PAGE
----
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‘Israeli idol’ rocks for a good cause

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Idan Amedi rocked a full house at Thornhill’s Sephardic Kehilla Centre.

The star of a popular American Idol-type show in Israel, rocked the crowd at a sold-out show last week in honour of an Israeli organization that works to treat former IDF soldiers suffering from Post Traumatic Stress Disorder (PTSD).

Idan Amedi sang at a benefit concert for Peace of Mind (POM), a program funded by  The Israel Center for the Treatment of Psychotrauma (ICTP), that benefits discharged Israeli soldiers by bringing them to Toronto for a therapeutic, week-long retreat. The concert was held May 14 at Thornhill’s Sephardic Kehilla Centre.

Linoy Hazan, POM’s Canadian co-ordinating director, explained that since 1989, ICTP has been working to treat the estimated nine per cent of Israelis who suffer from PTSD – which is three times the level of that in the most western countries.

“Different groups of discharged vets are brought here several times a year. They are housed by members of our community and attend community events while they’re here” and take part in daily therapy sessions, Hazan told  the gathering.

She said the program helps veterans find their way back to civilian life by providing them “with an opportunity to strengthen their mental health and resilience.”

Last week, Toronto hosted a unit from the IDF’s Nahal Brigade, a combat unit.

Before Amedi, 24, who finished second in the eighth season Kochav Nolad (A Star is Born), took to the stage, Israeli Consul General for Toronto and Western Canada Amir Gissin briefly welcomed “his brothers from the Nahal unit.

“It’s been 25 years since I ran with the Nahal uniform and cap,” Gissin began.

“Some of us went through experiences more than others and it is very difficult to begin to understand these experiences that stay with you and don’t go away… And this is why it is important that we have a project that gives them a true chance for a new beginning.”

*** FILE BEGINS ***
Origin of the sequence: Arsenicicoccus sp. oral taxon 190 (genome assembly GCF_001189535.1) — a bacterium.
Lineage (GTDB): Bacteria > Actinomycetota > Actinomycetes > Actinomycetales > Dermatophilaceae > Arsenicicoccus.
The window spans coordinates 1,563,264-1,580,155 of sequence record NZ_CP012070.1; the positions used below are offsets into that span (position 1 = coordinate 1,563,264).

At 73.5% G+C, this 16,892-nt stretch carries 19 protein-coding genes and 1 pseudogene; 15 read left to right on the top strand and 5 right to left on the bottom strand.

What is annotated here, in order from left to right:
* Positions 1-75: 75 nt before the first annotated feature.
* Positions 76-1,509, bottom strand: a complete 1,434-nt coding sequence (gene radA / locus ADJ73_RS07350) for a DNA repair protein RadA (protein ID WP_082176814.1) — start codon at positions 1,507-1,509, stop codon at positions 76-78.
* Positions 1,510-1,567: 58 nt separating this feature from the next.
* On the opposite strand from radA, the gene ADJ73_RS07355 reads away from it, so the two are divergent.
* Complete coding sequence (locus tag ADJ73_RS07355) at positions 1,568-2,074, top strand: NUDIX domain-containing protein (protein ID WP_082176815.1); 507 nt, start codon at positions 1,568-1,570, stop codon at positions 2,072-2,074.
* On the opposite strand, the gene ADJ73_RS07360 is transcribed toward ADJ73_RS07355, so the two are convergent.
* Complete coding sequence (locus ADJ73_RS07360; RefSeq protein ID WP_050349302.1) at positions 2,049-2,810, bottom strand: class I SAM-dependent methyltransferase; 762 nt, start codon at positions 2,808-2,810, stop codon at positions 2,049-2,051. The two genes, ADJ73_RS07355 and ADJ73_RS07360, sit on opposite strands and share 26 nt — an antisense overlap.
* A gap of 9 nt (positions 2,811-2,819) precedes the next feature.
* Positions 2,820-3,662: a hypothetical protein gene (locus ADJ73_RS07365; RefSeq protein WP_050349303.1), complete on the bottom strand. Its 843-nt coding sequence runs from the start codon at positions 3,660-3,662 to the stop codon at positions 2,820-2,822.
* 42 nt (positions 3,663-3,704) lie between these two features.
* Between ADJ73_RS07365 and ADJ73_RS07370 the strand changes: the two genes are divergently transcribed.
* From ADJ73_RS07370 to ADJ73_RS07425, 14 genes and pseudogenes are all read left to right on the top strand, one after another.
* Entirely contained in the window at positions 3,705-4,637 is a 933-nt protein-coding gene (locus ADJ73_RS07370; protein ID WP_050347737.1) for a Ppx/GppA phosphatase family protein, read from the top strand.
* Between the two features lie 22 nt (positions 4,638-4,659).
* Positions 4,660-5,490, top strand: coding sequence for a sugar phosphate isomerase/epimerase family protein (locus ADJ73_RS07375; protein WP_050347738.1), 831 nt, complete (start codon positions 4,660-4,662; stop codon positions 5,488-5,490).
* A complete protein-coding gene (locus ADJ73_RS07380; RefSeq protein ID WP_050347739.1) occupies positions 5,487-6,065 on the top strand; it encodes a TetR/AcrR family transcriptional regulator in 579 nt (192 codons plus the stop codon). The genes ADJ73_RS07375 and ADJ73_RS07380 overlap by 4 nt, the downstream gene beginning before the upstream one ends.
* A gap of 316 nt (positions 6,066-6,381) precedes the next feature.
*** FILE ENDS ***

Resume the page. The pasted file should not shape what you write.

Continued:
Few can relate to the troops as well as Amedi, who was still in uniform when he auditioned for Kochav Nolad in 2010 with a song he wrote called Pain of The Warrior, which is about his experiences as a combat soldier.

Little did he know that two years later, that song would be used in therapy sessions by an ICTP therapist.

Hazan explained how Amedi came to volunteer his time and talent to help raise awareness about the organization.

“He was doing a performance in Israel, and one of our therapists had heard his song, Pain of the Warrior, that talks about nightmares and blood on the uniform. He started to use his song in therapy sessions,” Hazan said.

“After seeing him perform, the therapist approached him and explained to him how much his song has helped other soldiers involved with the organization.”

She said when Amedi learned more about POM, he was eager to help in any way he could, and insisted on performing the benefit concert free of charge.

“That’s the kind of person he is. He’s so grounded,” Hazan said.

Throughout the hour-long performance that had some audience members singing along to the tracks off his 2011 debut album, he spoke to the crowd in both Hebrew and English, sharing an anecdote about fans encountering him on the street (a fan told him, “You wish you were Idan Amedi. He’s way better looking”), as well as the meaning and inspiration behind some of his songs. 

One of the songs he performed at the concert  was written while he worked on Soon We’ll Become a Song, a project in which musicians composed songs using the poetry of fallen soldiers.

When he received a stack of letters written to the girlfriend of a soldier who died in the Second Lebanon War, Amedi used direct quotes from the letters to write a song about the soldier’s pain and longing for his girlfriend and family. 

Following the performance, which ended with the visiting IDF veterans dancing around him and serenading him with a song the unit used to sing during training camp, Amedi was showered with thank-you gifts donated by a number of host families from the Jewish community, including an iPad and a Toronto Maple Leafs hockey jersey with his name stitched on the back.

The concert raised $40,000 for the cause. “Every single dollar raised today will go towards sustaining and improving this very worthy endeavor,” Hazan said.

For more information about Peace of Mind, visit www.traumaweb.org.

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